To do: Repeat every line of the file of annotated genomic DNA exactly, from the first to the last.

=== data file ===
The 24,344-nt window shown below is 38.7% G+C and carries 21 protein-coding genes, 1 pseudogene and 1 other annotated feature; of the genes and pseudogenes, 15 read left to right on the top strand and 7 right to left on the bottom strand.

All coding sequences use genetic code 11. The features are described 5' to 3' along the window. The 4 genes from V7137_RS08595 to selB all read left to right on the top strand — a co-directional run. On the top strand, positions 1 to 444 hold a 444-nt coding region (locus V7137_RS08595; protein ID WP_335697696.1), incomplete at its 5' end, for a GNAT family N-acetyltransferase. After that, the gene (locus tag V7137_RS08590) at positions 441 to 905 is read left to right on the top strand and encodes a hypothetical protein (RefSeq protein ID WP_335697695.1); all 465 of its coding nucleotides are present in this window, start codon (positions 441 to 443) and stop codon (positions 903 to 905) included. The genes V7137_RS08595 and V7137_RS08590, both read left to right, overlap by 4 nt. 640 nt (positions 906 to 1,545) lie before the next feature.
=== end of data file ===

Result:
The 24,344-nt window shown below is 38.7% G+C and carries 21 protein-coding genes, 1 pseudogene and 1 other annotated feature; of the genes and pseudogenes, 15 read left to right on the top strand and 7 right to left on the bottom strand.

All coding sequences use genetic code 11. The features are described 5' to 3' along the window. The 4 genes from V7137_RS08595 to selB all read left to right on the top strand — a co-directional run. On the top strand, positions 1 to 444 hold a 444-nt coding region (locus V7137_RS08595; protein ID WP_335697696.1), incomplete at its 5' end, for a GNAT family N-acetyltransferase. After that, the gene (locus tag V7137_RS08590) at positions 441 to 905 is read left to right on the top strand and encodes a hypothetical protein (RefSeq protein ID WP_335697695.1); all 465 of its coding nucleotides are present in this window, start codon (positions 441 to 443) and stop codon (positions 903 to 905) included. The genes V7137_RS08595 and V7137_RS08590, both read left to right, overlap by 4 nt. 640 nt (positions 906 to 1,545) lie before the next feature.